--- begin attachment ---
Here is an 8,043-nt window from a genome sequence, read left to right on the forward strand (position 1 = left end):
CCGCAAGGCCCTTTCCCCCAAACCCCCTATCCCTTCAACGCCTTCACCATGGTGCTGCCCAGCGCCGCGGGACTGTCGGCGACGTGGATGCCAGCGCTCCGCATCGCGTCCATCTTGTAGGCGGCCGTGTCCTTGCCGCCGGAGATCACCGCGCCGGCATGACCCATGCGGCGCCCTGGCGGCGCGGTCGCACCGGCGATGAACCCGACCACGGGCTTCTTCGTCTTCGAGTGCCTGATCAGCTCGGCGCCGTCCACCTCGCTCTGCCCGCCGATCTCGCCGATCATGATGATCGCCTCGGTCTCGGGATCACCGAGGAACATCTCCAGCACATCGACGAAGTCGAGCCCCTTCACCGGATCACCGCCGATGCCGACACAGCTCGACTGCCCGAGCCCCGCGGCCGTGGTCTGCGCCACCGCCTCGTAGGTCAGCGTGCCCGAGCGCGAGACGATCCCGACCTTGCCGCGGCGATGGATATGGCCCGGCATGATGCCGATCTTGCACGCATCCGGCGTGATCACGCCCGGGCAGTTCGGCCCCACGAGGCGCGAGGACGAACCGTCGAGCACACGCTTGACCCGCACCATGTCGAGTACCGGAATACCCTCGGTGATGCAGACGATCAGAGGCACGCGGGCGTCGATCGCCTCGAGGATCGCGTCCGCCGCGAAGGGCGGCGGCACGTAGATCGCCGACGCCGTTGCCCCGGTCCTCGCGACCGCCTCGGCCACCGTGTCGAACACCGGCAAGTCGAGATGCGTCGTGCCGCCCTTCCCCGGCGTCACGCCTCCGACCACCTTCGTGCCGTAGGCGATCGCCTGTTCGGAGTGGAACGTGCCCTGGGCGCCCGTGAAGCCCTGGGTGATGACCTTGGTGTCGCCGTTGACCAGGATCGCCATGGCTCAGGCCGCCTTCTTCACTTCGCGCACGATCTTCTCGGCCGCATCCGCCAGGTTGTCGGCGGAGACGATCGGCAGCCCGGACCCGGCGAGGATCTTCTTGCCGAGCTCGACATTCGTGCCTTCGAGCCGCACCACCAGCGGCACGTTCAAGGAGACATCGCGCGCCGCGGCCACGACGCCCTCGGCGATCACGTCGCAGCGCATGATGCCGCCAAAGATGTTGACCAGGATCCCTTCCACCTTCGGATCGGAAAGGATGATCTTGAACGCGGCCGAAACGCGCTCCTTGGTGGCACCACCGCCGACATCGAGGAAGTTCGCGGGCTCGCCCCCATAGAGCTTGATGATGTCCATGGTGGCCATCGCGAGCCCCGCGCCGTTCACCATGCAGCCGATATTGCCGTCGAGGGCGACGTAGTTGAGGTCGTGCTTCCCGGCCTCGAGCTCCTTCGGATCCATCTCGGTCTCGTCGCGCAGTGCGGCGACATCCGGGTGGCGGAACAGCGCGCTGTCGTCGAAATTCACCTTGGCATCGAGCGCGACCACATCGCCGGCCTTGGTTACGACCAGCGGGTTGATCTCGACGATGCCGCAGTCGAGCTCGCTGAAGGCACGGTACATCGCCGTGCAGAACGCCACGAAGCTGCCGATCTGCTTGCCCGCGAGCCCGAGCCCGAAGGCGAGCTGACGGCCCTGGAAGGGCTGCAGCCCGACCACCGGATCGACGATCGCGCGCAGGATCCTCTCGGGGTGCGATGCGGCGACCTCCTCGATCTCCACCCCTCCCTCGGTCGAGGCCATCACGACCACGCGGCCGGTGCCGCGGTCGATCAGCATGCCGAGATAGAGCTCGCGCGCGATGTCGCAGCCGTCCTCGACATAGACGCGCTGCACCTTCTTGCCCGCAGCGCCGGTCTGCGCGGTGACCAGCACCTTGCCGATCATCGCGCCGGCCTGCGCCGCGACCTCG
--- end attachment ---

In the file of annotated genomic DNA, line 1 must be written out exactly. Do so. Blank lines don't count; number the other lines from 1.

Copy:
Here is an 8,043-nt window from a genome sequence, read left to right on the forward strand (position 1 = left end):